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At the recent Kingpins show in New York, I saw a bit of the future, along with some stark reminders of the past. For one thing, I saw the executive director of the BetterCotton Initiative share a cotton panel with the director of Bayer CropScience’s e3 Cotton program to discuss the lives of farmers in both the developing and developed world. Whereas just a few years ago such a panel discussion would have been impossible, at the Kingpins event I witnessed the future of cotton production: a blending of technology, sustainability, and desire to improve the lives of farmers throughout the world. As recently as five years ago, such a discussion — if it had even been possible to get the two groups together — would have deteriorated into who had the “greenest” products, fears over GMO, and tedious technical refutations. Today, it is clear that more constructive dialogue in cotton is more possible than ever before, setting the stage for future collaboration and initiatives. As a cotton person, I can attest that the Kingpins panel was an event to behold -- a positive development that holds great promise for the future.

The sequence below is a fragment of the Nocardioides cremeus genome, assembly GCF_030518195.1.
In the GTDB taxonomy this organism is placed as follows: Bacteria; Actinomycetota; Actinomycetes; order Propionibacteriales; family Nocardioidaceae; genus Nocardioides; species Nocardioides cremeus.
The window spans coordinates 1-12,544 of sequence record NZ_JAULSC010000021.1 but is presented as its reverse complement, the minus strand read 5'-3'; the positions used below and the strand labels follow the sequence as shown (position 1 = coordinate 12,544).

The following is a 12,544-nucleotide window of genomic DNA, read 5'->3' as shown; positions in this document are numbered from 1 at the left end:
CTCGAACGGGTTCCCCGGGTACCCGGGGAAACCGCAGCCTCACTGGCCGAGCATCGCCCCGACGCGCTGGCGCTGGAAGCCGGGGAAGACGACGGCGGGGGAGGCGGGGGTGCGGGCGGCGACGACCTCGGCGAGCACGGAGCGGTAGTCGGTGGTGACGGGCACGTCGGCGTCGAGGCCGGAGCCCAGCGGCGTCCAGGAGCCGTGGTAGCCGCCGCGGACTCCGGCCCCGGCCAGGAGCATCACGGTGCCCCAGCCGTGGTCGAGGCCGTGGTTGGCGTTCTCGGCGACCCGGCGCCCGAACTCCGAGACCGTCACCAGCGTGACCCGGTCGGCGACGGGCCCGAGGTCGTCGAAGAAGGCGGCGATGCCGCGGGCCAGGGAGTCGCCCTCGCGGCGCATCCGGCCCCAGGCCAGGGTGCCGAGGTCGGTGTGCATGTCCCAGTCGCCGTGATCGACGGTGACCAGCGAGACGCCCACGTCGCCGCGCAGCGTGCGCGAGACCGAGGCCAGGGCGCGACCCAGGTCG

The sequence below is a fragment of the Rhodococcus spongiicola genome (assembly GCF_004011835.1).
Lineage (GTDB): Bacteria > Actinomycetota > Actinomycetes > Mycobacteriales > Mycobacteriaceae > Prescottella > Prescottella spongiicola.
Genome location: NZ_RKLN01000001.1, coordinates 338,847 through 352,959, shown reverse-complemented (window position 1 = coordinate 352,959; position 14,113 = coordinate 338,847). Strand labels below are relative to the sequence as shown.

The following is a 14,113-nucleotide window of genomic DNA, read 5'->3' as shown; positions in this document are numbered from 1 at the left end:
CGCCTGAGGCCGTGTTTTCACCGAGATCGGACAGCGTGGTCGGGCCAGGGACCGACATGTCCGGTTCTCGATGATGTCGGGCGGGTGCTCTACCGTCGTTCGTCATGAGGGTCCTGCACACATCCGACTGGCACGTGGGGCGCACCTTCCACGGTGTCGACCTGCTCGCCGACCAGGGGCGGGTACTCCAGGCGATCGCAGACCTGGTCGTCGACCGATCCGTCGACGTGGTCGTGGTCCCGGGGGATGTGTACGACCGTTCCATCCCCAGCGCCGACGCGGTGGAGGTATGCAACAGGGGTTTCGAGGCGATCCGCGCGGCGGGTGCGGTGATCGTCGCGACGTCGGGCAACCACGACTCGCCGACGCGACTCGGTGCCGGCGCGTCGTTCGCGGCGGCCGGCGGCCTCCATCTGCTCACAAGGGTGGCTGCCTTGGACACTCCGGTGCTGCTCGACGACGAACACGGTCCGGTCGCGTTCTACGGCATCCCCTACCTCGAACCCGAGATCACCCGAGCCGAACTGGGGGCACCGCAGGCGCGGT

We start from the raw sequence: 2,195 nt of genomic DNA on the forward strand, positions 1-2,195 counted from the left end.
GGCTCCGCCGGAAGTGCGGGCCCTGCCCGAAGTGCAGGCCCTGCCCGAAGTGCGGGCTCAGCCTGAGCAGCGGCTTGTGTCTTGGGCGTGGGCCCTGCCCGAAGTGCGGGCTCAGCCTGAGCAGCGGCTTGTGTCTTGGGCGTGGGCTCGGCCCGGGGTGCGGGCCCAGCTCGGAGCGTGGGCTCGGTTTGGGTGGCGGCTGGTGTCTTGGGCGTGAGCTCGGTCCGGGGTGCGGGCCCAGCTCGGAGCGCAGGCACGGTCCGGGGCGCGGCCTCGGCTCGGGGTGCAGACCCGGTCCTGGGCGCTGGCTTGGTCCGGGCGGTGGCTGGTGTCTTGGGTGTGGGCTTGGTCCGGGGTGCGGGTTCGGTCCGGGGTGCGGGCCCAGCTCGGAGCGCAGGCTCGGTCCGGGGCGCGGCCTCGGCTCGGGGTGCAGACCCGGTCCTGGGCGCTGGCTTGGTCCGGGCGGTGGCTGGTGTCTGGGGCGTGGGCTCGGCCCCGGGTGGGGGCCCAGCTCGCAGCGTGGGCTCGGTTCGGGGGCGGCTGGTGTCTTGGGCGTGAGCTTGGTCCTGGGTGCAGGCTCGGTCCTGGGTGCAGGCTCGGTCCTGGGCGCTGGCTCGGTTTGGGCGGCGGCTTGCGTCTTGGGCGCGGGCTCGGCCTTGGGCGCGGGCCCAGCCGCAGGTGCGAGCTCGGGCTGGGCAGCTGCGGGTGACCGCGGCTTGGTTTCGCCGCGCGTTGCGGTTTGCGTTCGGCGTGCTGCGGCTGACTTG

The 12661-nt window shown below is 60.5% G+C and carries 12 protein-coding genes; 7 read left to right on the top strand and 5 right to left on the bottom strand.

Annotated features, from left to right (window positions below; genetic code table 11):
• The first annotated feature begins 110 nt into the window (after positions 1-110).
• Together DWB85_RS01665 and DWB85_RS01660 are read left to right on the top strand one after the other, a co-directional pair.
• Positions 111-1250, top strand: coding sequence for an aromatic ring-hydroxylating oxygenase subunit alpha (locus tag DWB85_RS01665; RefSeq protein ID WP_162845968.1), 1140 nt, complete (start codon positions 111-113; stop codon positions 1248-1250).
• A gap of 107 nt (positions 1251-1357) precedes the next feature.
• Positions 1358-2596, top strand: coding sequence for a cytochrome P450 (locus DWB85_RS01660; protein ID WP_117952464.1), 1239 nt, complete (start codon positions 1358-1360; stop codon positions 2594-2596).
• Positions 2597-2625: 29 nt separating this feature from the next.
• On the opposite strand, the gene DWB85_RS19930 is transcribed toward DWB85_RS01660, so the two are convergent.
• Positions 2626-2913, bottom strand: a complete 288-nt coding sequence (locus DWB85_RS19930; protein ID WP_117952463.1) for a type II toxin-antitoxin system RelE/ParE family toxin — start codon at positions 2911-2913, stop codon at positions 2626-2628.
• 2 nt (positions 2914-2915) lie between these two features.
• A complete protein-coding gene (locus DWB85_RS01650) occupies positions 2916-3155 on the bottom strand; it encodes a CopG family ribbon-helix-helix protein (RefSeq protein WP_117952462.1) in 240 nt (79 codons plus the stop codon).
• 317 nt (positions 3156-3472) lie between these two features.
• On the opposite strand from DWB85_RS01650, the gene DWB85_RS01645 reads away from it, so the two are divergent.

And then there were reminders of a painful past. Visitors spoke of tight margins, flat domestic sales, and woeful corporate results from the most recent quarter. Exhibitors, in turn, worked feverishly to sell products made with technologies and business practices that have existed since the dawn of the Industrial Revolution: mass production, unit price programs, and product design. Or, to put it more succinctly: price, availability, and delivery. In fact, despite the challenges of today’s market, many buyers visiting Kingpins sought out only those manufacturers using the oldest equipment and techniques. Buyers today look for old in an effort to stand out in a crowded market of new. Contemporary innovations, such as sustainable production, were marketed by virtually all exhibitors, along with the promise of simpler supply chains, a return of U.S. production, and, above all, value for the purchasing dollar.
So, I participated in a show where I had a glimpse of the future, while being reminded of the past — a dichotomy for an industry struggling to exist in a rapidly changing world. For me, it’s ironic as I can see would-be cotton foes working to find common ground while buyers of today’s textiles are looking to turn back the clock to a simpler time, when production was crafted locally, and customers were visited by car or train, as opposed to 747 jet. Today’s market, although more interconnected thanks to technology and the Internet, is actually a far more impersonal place. Sellers and buyers just don’t spend the time with each other as they used to, before the advent of Skype, IM, and email. Today’s far-flung supply chains and quick-turn business practices developed in tandem with the Internet. Which gets me thinking about the future of textiles, the outlook for sourcing, product development and innovation. It also gets me thinking about the fate of today’s major producers of textiles — in particular, China. But I am not concerned with the far future, but rather just the next ten years. Let me explain.